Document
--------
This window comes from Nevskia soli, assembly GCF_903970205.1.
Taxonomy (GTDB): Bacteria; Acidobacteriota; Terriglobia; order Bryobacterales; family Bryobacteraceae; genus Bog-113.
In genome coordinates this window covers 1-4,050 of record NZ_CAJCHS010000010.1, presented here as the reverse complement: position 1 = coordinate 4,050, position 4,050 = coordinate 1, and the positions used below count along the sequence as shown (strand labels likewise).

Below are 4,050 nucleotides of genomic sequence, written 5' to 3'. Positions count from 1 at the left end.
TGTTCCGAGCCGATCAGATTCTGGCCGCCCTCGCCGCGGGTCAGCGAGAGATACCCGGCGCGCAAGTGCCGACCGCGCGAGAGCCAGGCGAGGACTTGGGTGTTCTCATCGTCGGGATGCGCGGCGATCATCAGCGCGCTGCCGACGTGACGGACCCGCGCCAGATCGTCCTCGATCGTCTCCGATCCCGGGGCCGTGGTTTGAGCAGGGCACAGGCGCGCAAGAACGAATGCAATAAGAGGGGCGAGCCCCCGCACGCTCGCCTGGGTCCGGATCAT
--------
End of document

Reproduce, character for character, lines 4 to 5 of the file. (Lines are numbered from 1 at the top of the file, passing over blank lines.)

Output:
Below are 4,050 nucleotides of genomic sequence, written 5' to 3'. Positions count from 1 at the left end.
TGTTCCGAGCCGATCAGATTCTGGCCGCCCTCGCCGCGGGTCAGCGAGAGATACCCGGCGCGCAAGTGCCGACCGCGCGAGAGCCAGGCGAGGACTTGGGTGTTCTCATCGTCGGGATGCGCGGCGATCATCAGCGCGCTGCCGACGTGACGGACCCGCGCCAGATCGTCCTCGATCGTCTCCGATCCCGGGGCCGTGGTTTGAGCAGGGCACAGGCGCGCAAGAACGAATGCAATAAGAGGGGCGAGCCCCCGCACGCTCGCCTGGGTCCGGATCAT